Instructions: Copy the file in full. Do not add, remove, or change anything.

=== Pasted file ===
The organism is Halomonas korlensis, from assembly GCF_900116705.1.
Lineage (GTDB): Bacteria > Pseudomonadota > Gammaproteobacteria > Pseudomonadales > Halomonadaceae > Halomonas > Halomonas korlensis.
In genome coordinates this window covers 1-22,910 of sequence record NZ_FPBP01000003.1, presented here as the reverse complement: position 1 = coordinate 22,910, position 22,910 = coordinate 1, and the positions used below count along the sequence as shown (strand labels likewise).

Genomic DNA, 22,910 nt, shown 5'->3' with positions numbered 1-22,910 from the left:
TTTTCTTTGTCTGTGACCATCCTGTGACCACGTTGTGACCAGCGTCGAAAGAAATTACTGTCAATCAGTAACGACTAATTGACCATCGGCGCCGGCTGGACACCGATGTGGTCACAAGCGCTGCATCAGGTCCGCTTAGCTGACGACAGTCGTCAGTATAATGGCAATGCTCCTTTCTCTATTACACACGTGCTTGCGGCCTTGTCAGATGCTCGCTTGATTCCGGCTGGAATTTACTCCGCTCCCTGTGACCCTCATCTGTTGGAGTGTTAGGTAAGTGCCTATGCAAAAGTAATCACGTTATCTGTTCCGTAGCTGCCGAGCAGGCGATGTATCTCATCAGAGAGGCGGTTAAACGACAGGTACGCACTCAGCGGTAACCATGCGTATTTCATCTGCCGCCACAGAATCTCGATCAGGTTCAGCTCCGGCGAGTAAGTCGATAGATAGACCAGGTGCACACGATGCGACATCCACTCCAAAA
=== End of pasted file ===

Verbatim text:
The organism is Halomonas korlensis, from assembly GCF_900116705.1.
Lineage (GTDB): Bacteria > Pseudomonadota > Gammaproteobacteria > Pseudomonadales > Halomonadaceae > Halomonas > Halomonas korlensis.
In genome coordinates this window covers 1-22,910 of sequence record NZ_FPBP01000003.1, presented here as the reverse complement: position 1 = coordinate 22,910, position 22,910 = coordinate 1, and the positions used below count along the sequence as shown (strand labels likewise).

Genomic DNA, 22,910 nt, shown 5'->3' with positions numbered 1-22,910 from the left:
TTTTCTTTGTCTGTGACCATCCTGTGACCACGTTGTGACCAGCGTCGAAAGAAATTACTGTCAATCAGTAACGACTAATTGACCATCGGCGCCGGCTGGACACCGATGTGGTCACAAGCGCTGCATCAGGTCCGCTTAGCTGACGACAGTCGTCAGTATAATGGCAATGCTCCTTTCTCTATTACACACGTGCTTGCGGCCTTGTCAGATGCTCGCTTGATTCCGGCTGGAATTTACTCCGCTCCCTGTGACCCTCATCTGTTGGAGTGTTAGGTAAGTGCCTATGCAAAAGTAATCACGTTATCTGTTCCGTAGCTGCCGAGCAGGCGATGTATCTCATCAGAGAGGCGGTTAAACGACAGGTACGCACTCAGCGGTAACCATGCGTATTTCATCTGCCGCCACAGAATCTCGATCAGGTTCAGCTCCGGCGAGTAAGTCGATAGATAGACCAGGTGCACACGATGCGACATCCACTCCAAAA